The Duke of Cambridge was welcomed with cheers as he rode for the first time in Trooping the Colour as Colonel of the Irish Guards, reports Paul Harrison for the leading world news service, Sky News on 11 June, 2011.
The annual Queen's birthday parade was the first "set piece" event for the Royal Family's newest member, the Duchess of Cambridge.
And the day after his 90th birthday, the Duke of Edinburgh also attended the military extravaganza.
Mr. Harrison reports that four Royal Colonels rode behind the Queen as she travelled from Buckingham Palace to Horse Guards Parade.
The 85-year-old monarch's first duty was to inspect the long line of troops - wearing famous red tunics and bearskins - from four of the five Foot Guards regiments of the Household Division taking part.
Prince William rode at the end of the line with his father Charles on his left.
These scenes showing The Queen and other members of the Royal Family at the races at Epsom come from the leading British broadcaster, ITN News.
The favourite, The Queen's colt Carlton house came third. "The public greeted Her Majesty with 'God Save the Queen' as she arrived at Epsom, but the bookies are now singing La Marseillaise!'', according to a press release from the no doubt greatly relieved bookmakers, William Hill.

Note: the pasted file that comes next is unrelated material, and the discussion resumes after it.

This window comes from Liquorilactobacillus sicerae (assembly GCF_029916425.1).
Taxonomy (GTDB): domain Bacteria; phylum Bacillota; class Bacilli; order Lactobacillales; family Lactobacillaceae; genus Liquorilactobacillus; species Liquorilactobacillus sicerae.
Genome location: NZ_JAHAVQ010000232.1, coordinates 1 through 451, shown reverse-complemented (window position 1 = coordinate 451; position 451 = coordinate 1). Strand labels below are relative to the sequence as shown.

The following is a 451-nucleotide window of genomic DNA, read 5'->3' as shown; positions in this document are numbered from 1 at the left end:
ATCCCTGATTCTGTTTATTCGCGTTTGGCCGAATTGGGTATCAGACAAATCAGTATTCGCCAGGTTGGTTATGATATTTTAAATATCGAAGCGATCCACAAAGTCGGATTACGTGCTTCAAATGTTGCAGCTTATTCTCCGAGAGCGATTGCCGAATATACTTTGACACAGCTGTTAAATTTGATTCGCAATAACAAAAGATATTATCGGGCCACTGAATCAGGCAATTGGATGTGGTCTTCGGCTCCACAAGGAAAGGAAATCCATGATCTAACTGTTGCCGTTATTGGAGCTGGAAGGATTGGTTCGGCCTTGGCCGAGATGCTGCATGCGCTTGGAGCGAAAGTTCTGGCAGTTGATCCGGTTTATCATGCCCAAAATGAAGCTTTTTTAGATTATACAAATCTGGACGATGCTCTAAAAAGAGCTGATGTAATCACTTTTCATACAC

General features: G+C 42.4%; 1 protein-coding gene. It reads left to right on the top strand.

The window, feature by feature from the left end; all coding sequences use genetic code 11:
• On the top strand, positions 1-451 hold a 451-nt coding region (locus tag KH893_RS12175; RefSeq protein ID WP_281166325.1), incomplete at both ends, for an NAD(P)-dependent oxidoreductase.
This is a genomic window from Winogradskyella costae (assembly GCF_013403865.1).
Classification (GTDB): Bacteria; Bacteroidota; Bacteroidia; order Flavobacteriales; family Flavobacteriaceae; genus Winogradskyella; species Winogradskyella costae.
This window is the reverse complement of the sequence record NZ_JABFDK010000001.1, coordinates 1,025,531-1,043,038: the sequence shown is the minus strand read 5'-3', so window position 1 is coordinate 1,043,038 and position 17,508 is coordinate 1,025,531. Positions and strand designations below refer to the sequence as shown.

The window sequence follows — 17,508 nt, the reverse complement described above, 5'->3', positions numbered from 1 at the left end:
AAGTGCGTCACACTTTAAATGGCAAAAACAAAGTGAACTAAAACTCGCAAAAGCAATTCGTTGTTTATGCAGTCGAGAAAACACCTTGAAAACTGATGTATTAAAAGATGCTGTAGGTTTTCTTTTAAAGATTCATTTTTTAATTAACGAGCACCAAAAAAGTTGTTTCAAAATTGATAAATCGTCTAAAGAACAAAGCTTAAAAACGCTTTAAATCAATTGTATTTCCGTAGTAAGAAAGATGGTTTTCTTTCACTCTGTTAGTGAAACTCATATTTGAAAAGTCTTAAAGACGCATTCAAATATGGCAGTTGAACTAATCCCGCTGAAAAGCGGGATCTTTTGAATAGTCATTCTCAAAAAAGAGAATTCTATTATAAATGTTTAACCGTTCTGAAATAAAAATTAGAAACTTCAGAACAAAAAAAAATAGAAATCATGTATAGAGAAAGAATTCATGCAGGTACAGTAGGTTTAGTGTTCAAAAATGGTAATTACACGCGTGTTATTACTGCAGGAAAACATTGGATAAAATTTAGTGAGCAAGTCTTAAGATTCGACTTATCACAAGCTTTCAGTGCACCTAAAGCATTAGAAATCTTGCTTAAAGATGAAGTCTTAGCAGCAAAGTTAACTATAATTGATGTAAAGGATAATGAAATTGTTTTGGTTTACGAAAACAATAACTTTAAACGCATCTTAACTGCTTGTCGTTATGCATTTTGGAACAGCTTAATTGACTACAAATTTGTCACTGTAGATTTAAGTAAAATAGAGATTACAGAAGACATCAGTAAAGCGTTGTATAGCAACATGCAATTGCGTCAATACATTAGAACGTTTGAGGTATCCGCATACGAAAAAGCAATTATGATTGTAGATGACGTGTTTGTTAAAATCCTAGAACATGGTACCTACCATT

Queen Elizabeth II has left Ireland after an historic visit widely hailed as a diplomatic triumph. This is a report from the major news broadcaster, Euronews, 20 May 2005.
Earlier, she and Prince Philip visited the ancient Rock of Cashel in Tipperary, a major tourist site. It was a relaxing end to a four day trip seen as heralding a bright new era in Anglo-Irish relations.
The turbulence and bloodshed of the past was not ignored by the Queen, far from it. She visited a sports stadium where British troops shot 14 civilians dead in 1920.
And, in one of the most memorable speeches of her nearly 60-year reign, she expressed regret for the centuries of conflict between the two nations.
While stopping short of an apology, it was a powerful gesture of reconciliation that many will see as a concluding chapter in the peace process.
Speaking to a dinner at Dublin Castle, The Queen has offered her deep sympathy to everyone who has suffered in centuries of conflict between Britain and Ireland.
A report from the leading UK broadcaster, ITN News.
....The text of Her Majest's speech follows:
''A hUachtarain agus a chairde (President and friends).
Madam President, Prince Philip and I are delighted to be here, and to experience at first hand Ireland’s world-famous hospitality. Together we have much to celebrate: the ties between our people, the shared values, and the economic, business and cultural links that make us so much more than just neighbours, that make us firm friends and equal partners.
Madam President, speaking here in Dublin Castle it is impossible to ignore the weight of history, as it was yesterday when you and I laid wreaths at the Garden of Remembrance.
Indeed, so much of this visit reminds us of the complexity of our history, its many layers and traditions, but also the importance of forbearance and conciliation. Of being able to bow to the past, but not be bound by it.